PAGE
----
Despite economic concerns, the U.S. solar industry saw a third straight year of record growth in 2008. The installation of 1,265 MW of all types of solar power last year brought total U.S. solar power capacity to 8,775 MW, an annual report from the Solar Energy Industries Association (SEIA) shows.
The report, “US Solar in Review 2008” (PDF), said that 342 MW of solar photovoltaic (PV), 139 MWth (thermal equivalent) of solar water heating, 762 MWth of pool heating, and an estimated 21 MW of solar space heating and cooling were installed in 2008.
Rates of growth also beat those in 2007. Grid-tied PV grew at a rate of 81%, to 292 MW in 2008, compared to 161 MW in 2007. Solar water heating installation grew at a 50% rate in 2008 (139 MWth) over 2007 (93 MWth), while pool heating growth slowed by 3% in 2008 (762 MWth) from 2007 (785 MWth).
In 2008, the U.S. solar industry also increased domestic PV manufacturing capacity by 65%, to 685 MW, creating desperately needed jobs in states such as California, Michigan, Ohio, Oregon, and Tennessee, the report said.
No new concentrating solar power plants came online in the U.S. in 2008, but projects in the offing add up to more than 6 GW, the report said. Among these are projects planned for California’s Mojave Desert, Arizona, and Florida.
States that led grid-tied PV installation were California (178.6 MW), New Jersey (22.5 MW), Colorado (21.6 MW), Nevada (13.9), and Hawaii (11.3 MW). For solar water heating systems, Hawaii led, installing 37% of all U.S. systems in 2008, followed by Florida (20%), California (7 %), Colorado (5%), and Arizona (5%).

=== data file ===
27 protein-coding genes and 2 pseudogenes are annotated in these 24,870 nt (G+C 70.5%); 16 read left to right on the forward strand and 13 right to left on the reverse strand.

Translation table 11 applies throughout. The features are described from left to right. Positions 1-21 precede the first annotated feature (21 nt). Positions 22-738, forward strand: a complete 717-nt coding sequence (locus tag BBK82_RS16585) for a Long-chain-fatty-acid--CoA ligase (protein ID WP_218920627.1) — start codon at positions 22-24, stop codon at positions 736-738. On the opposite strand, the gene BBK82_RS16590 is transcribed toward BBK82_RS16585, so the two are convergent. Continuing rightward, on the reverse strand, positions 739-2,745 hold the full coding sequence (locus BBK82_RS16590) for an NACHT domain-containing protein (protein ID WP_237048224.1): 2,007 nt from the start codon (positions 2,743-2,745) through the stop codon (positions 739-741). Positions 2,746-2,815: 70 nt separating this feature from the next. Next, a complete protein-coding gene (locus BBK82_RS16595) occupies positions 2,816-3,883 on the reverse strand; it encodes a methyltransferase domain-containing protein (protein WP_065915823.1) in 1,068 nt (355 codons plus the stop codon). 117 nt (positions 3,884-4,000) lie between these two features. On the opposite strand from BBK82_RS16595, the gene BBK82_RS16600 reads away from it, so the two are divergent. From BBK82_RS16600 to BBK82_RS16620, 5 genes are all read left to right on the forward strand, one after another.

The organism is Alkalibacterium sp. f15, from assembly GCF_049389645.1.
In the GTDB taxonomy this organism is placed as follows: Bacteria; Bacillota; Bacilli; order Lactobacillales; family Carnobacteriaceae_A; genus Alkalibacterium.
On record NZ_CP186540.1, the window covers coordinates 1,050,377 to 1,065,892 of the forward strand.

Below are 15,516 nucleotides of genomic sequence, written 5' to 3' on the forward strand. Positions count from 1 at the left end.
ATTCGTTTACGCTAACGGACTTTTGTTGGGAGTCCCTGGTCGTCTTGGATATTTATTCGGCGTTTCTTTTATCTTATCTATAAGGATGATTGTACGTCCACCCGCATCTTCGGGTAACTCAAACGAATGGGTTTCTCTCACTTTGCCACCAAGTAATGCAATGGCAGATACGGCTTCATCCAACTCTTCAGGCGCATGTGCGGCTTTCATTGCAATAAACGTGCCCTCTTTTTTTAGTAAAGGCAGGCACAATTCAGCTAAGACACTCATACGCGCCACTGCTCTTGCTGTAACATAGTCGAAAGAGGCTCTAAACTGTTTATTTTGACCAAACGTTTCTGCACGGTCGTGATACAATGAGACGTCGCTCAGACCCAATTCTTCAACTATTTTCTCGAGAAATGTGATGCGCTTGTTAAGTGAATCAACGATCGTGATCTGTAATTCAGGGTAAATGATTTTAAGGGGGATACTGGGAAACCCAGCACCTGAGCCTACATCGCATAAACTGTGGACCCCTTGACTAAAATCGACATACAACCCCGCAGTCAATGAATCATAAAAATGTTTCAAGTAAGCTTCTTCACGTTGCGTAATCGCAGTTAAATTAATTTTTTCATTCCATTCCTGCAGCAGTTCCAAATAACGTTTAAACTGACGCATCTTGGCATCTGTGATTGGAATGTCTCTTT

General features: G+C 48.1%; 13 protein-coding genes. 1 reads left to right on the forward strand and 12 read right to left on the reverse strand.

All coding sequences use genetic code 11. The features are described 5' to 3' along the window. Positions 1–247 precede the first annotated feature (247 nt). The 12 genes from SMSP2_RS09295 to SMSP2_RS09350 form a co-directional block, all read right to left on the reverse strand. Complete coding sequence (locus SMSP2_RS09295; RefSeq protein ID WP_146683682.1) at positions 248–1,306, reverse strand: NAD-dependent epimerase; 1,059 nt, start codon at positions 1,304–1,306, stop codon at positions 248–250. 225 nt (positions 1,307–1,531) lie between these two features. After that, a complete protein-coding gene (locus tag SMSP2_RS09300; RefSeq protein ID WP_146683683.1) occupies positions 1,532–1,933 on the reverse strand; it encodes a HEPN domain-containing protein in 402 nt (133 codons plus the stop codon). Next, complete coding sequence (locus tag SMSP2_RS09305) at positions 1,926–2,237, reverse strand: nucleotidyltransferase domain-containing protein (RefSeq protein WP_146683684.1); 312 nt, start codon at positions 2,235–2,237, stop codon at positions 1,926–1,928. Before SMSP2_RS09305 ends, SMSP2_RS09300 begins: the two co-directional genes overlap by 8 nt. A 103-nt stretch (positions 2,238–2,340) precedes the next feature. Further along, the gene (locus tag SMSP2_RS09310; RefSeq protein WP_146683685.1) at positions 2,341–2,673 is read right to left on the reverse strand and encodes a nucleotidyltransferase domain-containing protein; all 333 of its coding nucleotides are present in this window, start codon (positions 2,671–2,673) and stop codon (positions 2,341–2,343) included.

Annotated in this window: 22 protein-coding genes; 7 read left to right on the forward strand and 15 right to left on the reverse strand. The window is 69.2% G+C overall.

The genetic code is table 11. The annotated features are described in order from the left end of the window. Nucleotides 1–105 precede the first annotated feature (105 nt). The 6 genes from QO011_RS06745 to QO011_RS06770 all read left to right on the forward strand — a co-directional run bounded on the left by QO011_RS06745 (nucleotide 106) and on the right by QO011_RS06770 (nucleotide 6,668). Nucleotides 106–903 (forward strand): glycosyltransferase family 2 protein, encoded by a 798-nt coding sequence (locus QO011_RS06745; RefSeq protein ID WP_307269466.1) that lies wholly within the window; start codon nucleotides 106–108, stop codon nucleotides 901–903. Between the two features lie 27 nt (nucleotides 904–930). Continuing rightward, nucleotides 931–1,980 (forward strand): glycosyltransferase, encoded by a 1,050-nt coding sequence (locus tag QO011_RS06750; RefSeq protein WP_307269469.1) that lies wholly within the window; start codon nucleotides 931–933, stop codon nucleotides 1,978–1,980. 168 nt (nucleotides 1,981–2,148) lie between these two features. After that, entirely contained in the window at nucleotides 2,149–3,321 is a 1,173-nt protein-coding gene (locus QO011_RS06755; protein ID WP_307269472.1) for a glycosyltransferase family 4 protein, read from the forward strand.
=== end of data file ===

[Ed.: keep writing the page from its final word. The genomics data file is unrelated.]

Several states added or expanded incentives or requirements for solar energy, including California, Hawaii, Maryland, Massachusetts, Missouri, and Ohio. To date, 28 states have renewable portfolio standards that require a certain amount of energy be generated from renewable sources, with 19 of these states mandating that a portion come from solar or distributed sources.
A total of 42 states and the District of Columbia now have net metering rules allowing owners of solar energy systems to sell excess electricity back to the grid. However, these rules differ from state to state, and a unified national policy is necessary, the report found.
The Emergency Economic Stabilization Act of 2008 included an eight-year extension of the federal solar investment tax credit that has spurred U.S. market growth over the past three years, SEIA said. “This long-term extension will facilitate the long-term planning and investment necessary for the U.S. solar industry to reach its full potential.”
The organization said that the industry’s growth would be supported by provisions in the American Recovery and Reinvestment Act of 2009. These include a 30% grant program for commercial and utility-scale solar installations to be administered by the Department of Treasury, a Department of Energy loan guarantee program, and a 30% manufacturing investment tax credit to attract investors to the U.S. market. “Crafted wisely, other policies being debated at the national level—electric transmission infrastructure, national RPS, and global warming legislation—would also stimulate continued growth of the industry,” SEIA added.